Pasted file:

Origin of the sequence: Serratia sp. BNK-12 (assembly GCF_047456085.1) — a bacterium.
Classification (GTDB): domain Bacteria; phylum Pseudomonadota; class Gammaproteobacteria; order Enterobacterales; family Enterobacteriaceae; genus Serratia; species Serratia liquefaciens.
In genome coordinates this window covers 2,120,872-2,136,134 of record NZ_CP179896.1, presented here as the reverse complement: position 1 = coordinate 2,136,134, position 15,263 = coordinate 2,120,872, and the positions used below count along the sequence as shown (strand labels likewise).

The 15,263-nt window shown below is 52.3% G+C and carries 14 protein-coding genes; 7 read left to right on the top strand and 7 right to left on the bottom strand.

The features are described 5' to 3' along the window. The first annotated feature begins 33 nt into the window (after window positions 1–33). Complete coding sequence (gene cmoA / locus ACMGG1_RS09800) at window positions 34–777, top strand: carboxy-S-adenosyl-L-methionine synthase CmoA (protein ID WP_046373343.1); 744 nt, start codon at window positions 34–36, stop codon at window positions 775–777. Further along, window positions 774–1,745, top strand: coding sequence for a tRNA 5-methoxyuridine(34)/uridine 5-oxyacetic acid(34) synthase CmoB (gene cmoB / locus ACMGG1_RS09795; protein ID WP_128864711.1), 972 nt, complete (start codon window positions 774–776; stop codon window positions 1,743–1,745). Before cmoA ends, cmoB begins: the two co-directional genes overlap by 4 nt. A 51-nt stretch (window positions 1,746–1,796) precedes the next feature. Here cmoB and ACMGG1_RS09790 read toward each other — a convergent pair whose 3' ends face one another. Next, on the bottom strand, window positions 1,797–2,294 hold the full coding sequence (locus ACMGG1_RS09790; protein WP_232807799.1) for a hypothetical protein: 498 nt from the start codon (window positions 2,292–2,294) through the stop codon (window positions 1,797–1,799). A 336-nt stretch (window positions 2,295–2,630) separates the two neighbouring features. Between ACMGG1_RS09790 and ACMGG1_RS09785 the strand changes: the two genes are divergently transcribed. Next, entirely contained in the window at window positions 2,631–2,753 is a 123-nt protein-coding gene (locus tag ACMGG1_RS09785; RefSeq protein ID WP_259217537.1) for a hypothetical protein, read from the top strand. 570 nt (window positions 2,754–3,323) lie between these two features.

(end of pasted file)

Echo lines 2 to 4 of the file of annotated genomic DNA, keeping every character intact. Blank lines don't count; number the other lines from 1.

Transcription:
Classification (GTDB): domain Bacteria; phylum Pseudomonadota; class Gammaproteobacteria; order Enterobacterales; family Enterobacteriaceae; genus Serratia; species Serratia liquefaciens.
In genome coordinates this window covers 2,120,872-2,136,134 of record NZ_CP179896.1, presented here as the reverse complement: position 1 = coordinate 2,136,134, position 15,263 = coordinate 2,120,872, and the positions used below count along the sequence as shown (strand labels likewise).

The 15,263-nt window shown below is 52.3% G+C and carries 14 protein-coding genes; 7 read left to right on the top strand and 7 right to left on the bottom strand.